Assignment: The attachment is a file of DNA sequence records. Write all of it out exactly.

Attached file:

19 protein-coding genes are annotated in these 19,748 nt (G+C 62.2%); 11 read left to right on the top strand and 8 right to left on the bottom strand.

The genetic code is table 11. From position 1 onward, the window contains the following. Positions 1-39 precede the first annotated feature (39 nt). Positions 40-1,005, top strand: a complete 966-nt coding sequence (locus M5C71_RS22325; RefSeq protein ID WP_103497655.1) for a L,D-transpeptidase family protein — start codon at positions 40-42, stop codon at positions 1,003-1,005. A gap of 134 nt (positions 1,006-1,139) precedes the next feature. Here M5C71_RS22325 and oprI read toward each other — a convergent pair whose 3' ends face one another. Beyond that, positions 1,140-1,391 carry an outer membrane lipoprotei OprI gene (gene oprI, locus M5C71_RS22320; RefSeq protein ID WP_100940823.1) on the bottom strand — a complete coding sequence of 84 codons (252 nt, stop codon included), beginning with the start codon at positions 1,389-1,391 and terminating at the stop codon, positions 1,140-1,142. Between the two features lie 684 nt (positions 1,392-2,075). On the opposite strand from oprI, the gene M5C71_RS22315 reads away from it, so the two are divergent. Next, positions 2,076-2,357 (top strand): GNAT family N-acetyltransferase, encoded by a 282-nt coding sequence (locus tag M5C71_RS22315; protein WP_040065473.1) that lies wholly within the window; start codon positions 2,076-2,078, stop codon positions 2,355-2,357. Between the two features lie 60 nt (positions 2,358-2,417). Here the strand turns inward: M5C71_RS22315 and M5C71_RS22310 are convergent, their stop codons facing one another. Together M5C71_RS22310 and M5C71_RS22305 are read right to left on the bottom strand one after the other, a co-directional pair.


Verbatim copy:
19 protein-coding genes are annotated in these 19,748 nt (G+C 62.2%); 11 read left to right on the top strand and 8 right to left on the bottom strand.

The genetic code is table 11. From position 1 onward, the window contains the following. Positions 1-39 precede the first annotated feature (39 nt). Positions 40-1,005, top strand: a complete 966-nt coding sequence (locus M5C71_RS22325; RefSeq protein ID WP_103497655.1) for a L,D-transpeptidase family protein — start codon at positions 40-42, stop codon at positions 1,003-1,005. A gap of 134 nt (positions 1,006-1,139) precedes the next feature. Here M5C71_RS22325 and oprI read toward each other — a convergent pair whose 3' ends face one another. Beyond that, positions 1,140-1,391 carry an outer membrane lipoprotei OprI gene (gene oprI, locus M5C71_RS22320; RefSeq protein ID WP_100940823.1) on the bottom strand — a complete coding sequence of 84 codons (252 nt, stop codon included), beginning with the start codon at positions 1,389-1,391 and terminating at the stop codon, positions 1,140-1,142. Between the two features lie 684 nt (positions 1,392-2,075). On the opposite strand from oprI, the gene M5C71_RS22315 reads away from it, so the two are divergent. Next, positions 2,076-2,357 (top strand): GNAT family N-acetyltransferase, encoded by a 282-nt coding sequence (locus tag M5C71_RS22315; protein WP_040065473.1) that lies wholly within the window; start codon positions 2,076-2,078, stop codon positions 2,355-2,357. Between the two features lie 60 nt (positions 2,358-2,417). Here the strand turns inward: M5C71_RS22315 and M5C71_RS22310 are convergent, their stop codons facing one another. Together M5C71_RS22310 and M5C71_RS22305 are read right to left on the bottom strand one after the other, a co-directional pair.